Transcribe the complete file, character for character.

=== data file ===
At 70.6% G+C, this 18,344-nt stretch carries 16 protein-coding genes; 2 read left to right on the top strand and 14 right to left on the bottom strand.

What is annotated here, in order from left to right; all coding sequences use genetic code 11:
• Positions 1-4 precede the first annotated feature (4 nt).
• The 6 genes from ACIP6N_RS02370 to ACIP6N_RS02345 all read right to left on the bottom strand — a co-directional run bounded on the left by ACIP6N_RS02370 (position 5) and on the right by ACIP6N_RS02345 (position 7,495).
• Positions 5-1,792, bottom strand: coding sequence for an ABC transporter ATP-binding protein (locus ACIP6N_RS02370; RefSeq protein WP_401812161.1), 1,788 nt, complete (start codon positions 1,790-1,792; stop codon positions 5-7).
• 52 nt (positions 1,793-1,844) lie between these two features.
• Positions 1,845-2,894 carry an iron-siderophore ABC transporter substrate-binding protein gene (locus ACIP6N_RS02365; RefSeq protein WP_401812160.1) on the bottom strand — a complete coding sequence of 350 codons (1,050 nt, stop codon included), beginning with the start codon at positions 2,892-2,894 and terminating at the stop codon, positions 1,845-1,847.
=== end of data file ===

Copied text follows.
At 70.6% G+C, this 18,344-nt stretch carries 16 protein-coding genes; 2 read left to right on the top strand and 14 right to left on the bottom strand.

What is annotated here, in order from left to right; all coding sequences use genetic code 11:
• Positions 1-4 precede the first annotated feature (4 nt).
• The 6 genes from ACIP6N_RS02370 to ACIP6N_RS02345 all read right to left on the bottom strand — a co-directional run bounded on the left by ACIP6N_RS02370 (position 5) and on the right by ACIP6N_RS02345 (position 7,495).
• Positions 5-1,792, bottom strand: coding sequence for an ABC transporter ATP-binding protein (locus ACIP6N_RS02370; RefSeq protein WP_401812161.1), 1,788 nt, complete (start codon positions 1,790-1,792; stop codon positions 5-7).
• 52 nt (positions 1,793-1,844) lie between these two features.
• Positions 1,845-2,894 carry an iron-siderophore ABC transporter substrate-binding protein gene (locus ACIP6N_RS02365; RefSeq protein WP_401812160.1) on the bottom strand — a complete coding sequence of 350 codons (1,050 nt, stop codon included), beginning with the start codon at positions 2,892-2,894 and terminating at the stop codon, positions 1,845-1,847.